An Illinois-based subsidiary of telecommunications giant AT&T will pay $23 million and revamp its ethics and compliance program following a probe into bribes the company paid attempting to influence the Illinois state legislature.
AT&T Illinois will enter into a deferred prosecution agreement (DPA) to resolve a federal criminal investigation that it paid $22,500 through an intermediary to Michael Madigan, former Illinois Speaker of the House. The company was charged Friday in U.S. District Court for the Northern District of Illinois with using an interstate facility to promote legislative misconduct, according to a Department of Justice (DOJ) press release.
The DOJ will defer prosecution on the charge for two years and seek to dismiss it if AT&T Illinois continues to cooperate with the investigation and implement “a compliance and ethics program designed to prevent and detect violations of U.S. law throughout their operations,” according to the DPA.
Compliance considerations: AT&T admitted in 2017 it arranged for $22,500 to be paid to an ally of Madigan by a lobbying firm that worked on behalf of AT&T in exchange for Madigan’s vote and influence over a bill. The federal investigation also found Commonwealth Edison (ComEd) paid bribes to Madigan; the AT&T agreement led to an additional charge against Madigan and his ally, according to a report from the Chicago Sun-Times.
ComEd paid a $200 million fine and entered into its own DPA with the DOJ in 2020.
As part of its response to the misconduct, AT&T fired employees who participated in the scheme and implemented new compliance polices that tightened internal controls. The new policies, according to the DPA:
- Require internal tracking and reporting of anything of value requested or solicited by, or provided to, public officials;
- Establish due diligence and ongoing monitoring requirements for all third parties engaged in political consulting or lobbying activities;
- Prohibit subcontracting of third-party lobbyists and political consultants without prior written consent;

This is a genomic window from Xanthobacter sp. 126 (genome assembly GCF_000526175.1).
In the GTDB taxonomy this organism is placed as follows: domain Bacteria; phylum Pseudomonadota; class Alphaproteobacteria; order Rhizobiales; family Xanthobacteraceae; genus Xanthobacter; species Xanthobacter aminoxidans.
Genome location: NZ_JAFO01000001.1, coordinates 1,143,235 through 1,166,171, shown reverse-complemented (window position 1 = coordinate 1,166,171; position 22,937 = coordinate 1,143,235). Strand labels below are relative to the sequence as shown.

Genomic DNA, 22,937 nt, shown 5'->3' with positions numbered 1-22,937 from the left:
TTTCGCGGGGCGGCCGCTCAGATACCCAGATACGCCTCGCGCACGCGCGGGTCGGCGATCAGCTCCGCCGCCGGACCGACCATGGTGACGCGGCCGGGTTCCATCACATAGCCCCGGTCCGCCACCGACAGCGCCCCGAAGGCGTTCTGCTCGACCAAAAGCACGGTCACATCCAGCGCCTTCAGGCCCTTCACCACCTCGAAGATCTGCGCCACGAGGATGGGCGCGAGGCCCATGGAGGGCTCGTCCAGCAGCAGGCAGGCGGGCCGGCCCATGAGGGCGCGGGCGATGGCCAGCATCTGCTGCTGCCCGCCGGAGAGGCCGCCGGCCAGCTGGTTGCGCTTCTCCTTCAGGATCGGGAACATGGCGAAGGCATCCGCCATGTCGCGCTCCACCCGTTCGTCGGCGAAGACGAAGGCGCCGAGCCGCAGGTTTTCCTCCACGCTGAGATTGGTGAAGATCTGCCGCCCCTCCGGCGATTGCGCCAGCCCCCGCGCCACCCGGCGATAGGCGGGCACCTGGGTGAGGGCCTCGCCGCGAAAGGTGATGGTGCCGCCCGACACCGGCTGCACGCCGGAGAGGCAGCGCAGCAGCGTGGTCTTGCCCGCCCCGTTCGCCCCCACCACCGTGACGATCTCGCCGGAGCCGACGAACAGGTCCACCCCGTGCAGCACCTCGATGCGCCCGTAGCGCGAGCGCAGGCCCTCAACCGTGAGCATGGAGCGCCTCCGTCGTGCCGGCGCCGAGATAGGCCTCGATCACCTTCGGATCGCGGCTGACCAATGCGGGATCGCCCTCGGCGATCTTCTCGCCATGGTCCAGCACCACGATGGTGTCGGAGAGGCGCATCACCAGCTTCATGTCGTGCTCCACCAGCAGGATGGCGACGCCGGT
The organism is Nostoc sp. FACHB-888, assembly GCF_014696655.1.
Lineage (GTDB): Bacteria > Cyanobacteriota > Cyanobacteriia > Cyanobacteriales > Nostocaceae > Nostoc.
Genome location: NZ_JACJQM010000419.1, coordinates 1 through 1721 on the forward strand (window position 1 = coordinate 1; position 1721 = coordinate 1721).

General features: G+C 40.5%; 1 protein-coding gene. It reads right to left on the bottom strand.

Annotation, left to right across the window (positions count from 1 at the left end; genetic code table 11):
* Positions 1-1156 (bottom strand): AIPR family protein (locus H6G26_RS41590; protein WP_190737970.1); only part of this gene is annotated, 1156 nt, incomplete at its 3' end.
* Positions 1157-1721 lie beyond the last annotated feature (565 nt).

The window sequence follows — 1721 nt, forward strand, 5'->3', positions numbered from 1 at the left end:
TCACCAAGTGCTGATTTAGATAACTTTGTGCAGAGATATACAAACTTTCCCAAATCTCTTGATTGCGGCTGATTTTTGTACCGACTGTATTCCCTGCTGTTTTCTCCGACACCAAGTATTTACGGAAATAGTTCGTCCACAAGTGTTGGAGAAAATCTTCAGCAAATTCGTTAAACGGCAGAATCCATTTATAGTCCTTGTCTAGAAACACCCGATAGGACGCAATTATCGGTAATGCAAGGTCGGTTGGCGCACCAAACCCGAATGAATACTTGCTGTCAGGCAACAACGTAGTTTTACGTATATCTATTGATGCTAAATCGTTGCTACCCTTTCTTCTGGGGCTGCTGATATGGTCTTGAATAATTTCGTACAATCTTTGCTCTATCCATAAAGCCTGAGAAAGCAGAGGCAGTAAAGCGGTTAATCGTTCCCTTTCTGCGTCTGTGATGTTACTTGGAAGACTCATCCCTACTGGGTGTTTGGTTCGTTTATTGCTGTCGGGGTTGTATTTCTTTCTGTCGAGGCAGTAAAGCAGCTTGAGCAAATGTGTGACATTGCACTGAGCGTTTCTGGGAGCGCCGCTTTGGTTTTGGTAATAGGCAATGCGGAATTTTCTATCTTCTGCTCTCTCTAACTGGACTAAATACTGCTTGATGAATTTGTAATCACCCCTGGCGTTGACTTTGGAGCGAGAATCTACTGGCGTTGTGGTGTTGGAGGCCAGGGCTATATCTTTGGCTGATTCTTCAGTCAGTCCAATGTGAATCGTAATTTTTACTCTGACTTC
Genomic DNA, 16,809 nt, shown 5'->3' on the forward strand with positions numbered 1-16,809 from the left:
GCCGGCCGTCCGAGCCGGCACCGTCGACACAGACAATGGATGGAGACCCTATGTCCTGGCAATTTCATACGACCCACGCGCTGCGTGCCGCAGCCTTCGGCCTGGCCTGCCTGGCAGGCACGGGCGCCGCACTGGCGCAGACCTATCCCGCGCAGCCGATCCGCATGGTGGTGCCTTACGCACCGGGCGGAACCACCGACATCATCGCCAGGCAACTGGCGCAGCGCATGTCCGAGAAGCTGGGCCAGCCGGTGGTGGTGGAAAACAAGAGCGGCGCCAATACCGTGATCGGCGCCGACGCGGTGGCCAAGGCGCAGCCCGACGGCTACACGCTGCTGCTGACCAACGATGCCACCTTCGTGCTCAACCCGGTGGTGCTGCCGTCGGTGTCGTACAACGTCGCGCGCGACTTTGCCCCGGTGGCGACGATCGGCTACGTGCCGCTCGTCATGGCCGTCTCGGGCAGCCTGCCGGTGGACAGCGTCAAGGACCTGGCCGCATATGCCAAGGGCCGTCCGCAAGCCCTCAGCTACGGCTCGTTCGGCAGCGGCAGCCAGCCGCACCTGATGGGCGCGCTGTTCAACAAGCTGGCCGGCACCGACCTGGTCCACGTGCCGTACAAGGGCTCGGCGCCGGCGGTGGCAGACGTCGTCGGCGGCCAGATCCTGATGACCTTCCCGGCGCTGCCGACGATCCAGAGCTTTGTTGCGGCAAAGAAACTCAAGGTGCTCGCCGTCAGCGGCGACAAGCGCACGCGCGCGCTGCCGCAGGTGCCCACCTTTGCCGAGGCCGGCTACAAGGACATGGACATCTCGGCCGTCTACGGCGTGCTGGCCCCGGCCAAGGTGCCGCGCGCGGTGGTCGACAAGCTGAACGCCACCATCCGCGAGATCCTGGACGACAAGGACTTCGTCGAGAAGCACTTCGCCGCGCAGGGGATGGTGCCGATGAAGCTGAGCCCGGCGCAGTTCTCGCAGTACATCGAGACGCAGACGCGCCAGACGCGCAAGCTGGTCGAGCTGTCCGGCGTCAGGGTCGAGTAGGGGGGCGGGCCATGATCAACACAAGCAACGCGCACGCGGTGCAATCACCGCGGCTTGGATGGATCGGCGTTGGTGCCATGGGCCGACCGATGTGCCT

- Mandate the hiring of all third-party lobbyists and political consultants must be approved by legal and senior management outside of AT&T Illinois; and
- Require ongoing monitoring of all third-party lobbyists and political consultants to ensure they are providing value to the business.”
AT&T also pledged to “adopt a new compliance program, or to modify its existing one, including internal controls, compliance policies, and procedures to ensure that it maintains a rigorous compliance program that incorporates relevant internal controls, as well as policies and procedures designed to effectively deter and detect violations of U.S. law.”
The company’s compliance program must be backed up by “strong, explicit, and visible” support from senior management; must have proper oversight and be led by one or more senior executives; must establish a program for employees to report misconduct internally, including confidentially; must conduct periodic testing of internal controls to ensure they are implemented effectively; and must contain internal controls that include maintenance of records and accounts, according to the DPA.
The company must submit a report to the DOJ within one year describing its remediation efforts and a follow-up report in two years.
AT&T response: “We hold ourselves and our contractors to the highest ethical standards,” an AT&T spokesperson said via email. “We are committed to ensuring that this never happens again.”